For those joining acknowledged communities a full safer recruitment process may not always be appropriate. However, it would be accepted as good practice for those discussions to take place during the period of preparation for joining, this must be utilised to explore any issues around safeguarding, motivation, values and boundaries (see below). Once a member expresses a wish to take on a leadership position, then a safer recruitment process must be followed. 

It is important to remember that Safer Recruitment and People Management does not stop when someone is appointed/admitted – it is a continuous process involving observations, discussions and feedback that lasts as long as someone is a member.  This continues to ensure that those who are not suitable are not appointed/admitted, or if they are they do not stay, thus ensuring the safety of others within the community and of any users of services the community provides. 

It may also be the case that, many years after joining, an individual may disclose that they are being or have previously been a victim of abuse themselves. Creating a culture and an environment where it is safe to discuss these issues is key.  

Creating a healthy culture

Creating a healthy organisational culture is an essential part of safeguarding, facilitating victims and survivors of abuse to come forward and encouraging reporting of behaviours which are of concern.  It relates to the nature and quality of the communications and behaviours that happen within an organisation. It involves how people treat each other and talk to each other, and whether these interactions are positive and affirming or negative and destructive. Healthy organisational cultures are compassionate and caring, open to challenge, and transparent. Unhealthy cultures are critical, closed and can generate fear or apathy. Given the acute sense of vulnerability that victims and survivors will already feel, most will be reluctant to disclose their abuse in cultures that are unhealthy. It is therefore imperative that Church bodies take active steps to ensure the health of their life together.  It is also acknowledged that those communities who live together may experience tensions at varying stages, and being alive to the signs of potential bullying or harassment, and having the ability to have those conversations is even more important in these circumstances.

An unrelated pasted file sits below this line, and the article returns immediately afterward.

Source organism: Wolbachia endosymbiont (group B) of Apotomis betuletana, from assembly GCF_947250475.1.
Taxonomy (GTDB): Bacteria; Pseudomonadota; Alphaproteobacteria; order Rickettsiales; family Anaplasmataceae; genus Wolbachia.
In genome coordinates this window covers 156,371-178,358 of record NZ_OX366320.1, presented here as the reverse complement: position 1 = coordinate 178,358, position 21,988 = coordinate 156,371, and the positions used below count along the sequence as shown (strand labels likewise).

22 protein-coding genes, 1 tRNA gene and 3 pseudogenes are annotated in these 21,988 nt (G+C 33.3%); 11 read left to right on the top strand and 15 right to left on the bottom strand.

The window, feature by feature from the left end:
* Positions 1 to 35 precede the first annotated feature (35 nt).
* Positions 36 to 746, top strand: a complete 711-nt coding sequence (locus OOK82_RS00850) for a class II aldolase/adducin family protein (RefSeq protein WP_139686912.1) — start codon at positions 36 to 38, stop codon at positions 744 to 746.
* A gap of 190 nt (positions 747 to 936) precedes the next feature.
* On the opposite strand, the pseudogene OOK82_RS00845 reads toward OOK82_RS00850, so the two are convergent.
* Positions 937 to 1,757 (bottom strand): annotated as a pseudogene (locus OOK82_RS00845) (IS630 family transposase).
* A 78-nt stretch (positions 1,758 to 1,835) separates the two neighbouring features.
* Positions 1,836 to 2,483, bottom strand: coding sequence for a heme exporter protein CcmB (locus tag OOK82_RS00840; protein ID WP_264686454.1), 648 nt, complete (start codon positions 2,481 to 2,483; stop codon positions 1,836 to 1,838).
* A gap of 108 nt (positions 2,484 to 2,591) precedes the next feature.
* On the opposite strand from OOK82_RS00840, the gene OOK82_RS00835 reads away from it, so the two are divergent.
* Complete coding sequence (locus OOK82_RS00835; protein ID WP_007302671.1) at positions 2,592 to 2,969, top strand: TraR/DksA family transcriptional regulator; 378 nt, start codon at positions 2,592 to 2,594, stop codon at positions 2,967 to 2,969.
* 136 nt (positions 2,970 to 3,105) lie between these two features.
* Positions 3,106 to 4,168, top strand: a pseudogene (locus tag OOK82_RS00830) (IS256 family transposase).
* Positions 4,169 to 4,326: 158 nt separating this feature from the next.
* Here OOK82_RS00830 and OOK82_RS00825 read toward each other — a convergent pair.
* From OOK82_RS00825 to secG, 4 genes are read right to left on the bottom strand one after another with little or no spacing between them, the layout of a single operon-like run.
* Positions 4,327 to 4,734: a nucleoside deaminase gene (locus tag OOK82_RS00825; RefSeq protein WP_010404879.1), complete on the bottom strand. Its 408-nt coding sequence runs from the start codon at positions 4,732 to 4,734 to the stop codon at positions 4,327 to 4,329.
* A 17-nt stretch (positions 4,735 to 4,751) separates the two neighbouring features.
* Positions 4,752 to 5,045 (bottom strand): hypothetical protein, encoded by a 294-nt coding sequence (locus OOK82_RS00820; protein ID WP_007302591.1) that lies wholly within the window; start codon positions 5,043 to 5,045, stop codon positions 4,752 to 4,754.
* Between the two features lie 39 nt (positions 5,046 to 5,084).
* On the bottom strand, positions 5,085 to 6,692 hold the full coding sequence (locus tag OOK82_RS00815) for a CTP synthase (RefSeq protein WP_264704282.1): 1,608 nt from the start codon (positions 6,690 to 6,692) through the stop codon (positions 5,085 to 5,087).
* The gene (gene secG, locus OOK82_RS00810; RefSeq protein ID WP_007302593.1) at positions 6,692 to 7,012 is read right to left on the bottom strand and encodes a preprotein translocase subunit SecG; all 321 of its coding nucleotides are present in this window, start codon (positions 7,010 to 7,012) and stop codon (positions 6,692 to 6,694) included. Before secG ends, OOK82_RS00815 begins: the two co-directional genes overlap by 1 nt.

In terms of the sorts of discussions that can help instil this culture, there are model examples in the Safer Recruitment and People Management Guidance, and in the Code of Safer Working Practices document.    As a summary, should discussions during preparation for joining or at any point during ongoing supervision bring to light similar behaviours to the examples below, these should be taken as warning signs and explored further, with help from the DSA if needed:

  • Non-consensual touching, e.g. hugging, holding hands
  • Not appreciating personal space or boundaries
  • Reference to spending time alone with children/taking children away for trips
  • Interest in children that is beyond what would be expected
  • Unwilling to be challenged on their ideas
  • Unwilling to undertake safeguarding training or appreciate its importance
  • Unwilling to accept that abuse can occur in a faith setting